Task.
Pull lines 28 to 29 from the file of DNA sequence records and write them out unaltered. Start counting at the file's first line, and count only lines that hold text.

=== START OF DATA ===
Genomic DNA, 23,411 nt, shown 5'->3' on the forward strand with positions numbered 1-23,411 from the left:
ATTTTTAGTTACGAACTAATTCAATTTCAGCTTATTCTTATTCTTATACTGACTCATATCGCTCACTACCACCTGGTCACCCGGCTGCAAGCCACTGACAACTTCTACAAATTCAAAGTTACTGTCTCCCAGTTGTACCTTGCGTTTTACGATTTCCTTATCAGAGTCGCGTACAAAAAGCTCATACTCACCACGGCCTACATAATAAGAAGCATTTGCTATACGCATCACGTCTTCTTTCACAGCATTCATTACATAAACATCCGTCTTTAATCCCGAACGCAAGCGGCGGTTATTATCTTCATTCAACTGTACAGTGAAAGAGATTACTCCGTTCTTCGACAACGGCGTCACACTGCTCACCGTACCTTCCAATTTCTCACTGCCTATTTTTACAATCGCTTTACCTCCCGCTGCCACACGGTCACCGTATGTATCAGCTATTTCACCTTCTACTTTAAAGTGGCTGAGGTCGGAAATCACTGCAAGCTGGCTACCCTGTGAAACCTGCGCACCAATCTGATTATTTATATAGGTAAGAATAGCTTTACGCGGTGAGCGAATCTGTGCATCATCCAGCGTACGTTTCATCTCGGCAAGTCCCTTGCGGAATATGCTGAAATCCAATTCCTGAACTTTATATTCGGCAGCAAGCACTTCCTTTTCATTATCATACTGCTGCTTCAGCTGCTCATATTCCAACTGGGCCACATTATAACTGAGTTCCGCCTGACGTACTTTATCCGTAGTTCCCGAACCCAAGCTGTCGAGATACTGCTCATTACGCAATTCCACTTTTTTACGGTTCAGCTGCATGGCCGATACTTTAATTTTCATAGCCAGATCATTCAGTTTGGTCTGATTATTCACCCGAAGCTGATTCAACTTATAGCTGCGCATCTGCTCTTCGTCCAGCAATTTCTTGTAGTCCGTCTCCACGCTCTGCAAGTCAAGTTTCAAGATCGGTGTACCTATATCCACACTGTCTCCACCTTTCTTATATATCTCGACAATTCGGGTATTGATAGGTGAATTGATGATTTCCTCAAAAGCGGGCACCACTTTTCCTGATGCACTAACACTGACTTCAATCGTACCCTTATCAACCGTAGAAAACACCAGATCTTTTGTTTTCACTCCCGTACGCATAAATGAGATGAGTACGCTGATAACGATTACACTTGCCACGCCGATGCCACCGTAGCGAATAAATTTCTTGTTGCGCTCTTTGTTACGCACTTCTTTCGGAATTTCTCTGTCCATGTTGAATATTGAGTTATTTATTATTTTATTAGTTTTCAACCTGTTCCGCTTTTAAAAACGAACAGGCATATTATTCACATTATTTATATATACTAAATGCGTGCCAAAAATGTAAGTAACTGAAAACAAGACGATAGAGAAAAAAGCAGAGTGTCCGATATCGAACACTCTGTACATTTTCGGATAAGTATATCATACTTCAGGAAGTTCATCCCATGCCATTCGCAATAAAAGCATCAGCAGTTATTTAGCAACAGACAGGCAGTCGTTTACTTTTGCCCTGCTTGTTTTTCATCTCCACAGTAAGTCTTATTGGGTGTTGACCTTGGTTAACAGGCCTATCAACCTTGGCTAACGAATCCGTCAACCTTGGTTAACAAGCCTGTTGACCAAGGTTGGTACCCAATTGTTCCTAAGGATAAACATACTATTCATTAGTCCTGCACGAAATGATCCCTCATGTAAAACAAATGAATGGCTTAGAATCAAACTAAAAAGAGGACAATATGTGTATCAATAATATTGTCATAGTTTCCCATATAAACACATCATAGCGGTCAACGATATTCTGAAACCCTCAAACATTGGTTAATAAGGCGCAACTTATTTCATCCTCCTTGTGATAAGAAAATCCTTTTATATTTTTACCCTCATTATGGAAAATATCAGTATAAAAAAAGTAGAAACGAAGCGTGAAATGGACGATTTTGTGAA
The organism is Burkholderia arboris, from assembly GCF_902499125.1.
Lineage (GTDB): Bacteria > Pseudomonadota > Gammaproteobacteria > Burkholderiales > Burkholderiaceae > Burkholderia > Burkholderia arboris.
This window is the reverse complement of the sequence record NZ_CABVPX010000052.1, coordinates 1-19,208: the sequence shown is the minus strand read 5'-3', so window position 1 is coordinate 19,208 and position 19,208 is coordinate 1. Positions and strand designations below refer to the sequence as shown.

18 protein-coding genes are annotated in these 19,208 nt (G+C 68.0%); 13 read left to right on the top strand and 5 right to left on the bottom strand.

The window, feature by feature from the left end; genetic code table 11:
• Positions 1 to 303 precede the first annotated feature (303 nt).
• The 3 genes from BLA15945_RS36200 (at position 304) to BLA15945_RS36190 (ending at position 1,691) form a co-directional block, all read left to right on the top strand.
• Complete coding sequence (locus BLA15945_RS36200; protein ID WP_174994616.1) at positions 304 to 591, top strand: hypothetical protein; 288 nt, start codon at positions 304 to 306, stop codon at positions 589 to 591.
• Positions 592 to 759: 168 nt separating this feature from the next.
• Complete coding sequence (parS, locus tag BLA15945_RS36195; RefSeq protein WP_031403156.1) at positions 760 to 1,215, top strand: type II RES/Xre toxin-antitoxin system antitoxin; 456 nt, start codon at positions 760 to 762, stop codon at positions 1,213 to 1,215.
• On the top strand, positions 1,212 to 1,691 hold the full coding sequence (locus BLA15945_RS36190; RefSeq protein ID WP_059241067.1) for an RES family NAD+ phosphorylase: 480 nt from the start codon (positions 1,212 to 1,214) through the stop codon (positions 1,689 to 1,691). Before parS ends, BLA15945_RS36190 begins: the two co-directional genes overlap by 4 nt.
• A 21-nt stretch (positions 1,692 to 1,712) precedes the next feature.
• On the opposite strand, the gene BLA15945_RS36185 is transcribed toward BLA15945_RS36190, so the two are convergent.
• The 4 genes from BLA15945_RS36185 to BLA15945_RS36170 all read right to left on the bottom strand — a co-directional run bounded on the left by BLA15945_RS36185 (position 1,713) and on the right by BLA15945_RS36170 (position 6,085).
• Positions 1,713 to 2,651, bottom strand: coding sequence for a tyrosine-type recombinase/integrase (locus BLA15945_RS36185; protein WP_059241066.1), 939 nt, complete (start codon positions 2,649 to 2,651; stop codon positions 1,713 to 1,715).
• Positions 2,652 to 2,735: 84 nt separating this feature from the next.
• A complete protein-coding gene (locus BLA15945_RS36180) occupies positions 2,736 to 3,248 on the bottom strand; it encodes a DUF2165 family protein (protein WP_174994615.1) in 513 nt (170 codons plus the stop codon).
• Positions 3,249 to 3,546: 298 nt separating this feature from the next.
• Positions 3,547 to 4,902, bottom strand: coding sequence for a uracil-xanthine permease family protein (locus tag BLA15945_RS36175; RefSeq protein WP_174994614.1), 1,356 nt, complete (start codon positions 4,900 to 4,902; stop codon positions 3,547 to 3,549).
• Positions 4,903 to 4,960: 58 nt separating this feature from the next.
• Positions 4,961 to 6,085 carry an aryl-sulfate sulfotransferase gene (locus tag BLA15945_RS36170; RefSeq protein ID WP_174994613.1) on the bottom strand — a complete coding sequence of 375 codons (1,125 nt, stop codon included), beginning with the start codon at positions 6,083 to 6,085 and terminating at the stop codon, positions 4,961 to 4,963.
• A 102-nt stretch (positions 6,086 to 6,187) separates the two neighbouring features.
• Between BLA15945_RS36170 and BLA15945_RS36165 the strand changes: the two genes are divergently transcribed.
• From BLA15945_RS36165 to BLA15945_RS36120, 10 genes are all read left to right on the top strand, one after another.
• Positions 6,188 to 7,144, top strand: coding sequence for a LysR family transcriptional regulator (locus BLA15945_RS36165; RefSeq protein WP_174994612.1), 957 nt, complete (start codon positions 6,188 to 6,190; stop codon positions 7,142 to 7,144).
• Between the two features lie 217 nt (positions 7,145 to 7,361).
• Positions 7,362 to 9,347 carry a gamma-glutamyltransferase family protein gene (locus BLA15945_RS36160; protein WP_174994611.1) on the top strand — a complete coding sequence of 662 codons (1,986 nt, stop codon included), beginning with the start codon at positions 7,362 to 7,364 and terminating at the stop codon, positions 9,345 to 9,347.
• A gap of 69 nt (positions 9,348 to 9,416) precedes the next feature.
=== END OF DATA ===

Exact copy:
• Between the two features lie 217 nt (positions 7,145 to 7,361).
• Positions 7,362 to 9,347 carry a gamma-glutamyltransferase family protein gene (locus BLA15945_RS36160; protein WP_174994611.1) on the top strand — a complete coding sequence of 662 codons (1,986 nt, stop codon included), beginning with the start codon at positions 7,362 to 7,364 and terminating at the stop codon, positions 9,345 to 9,347.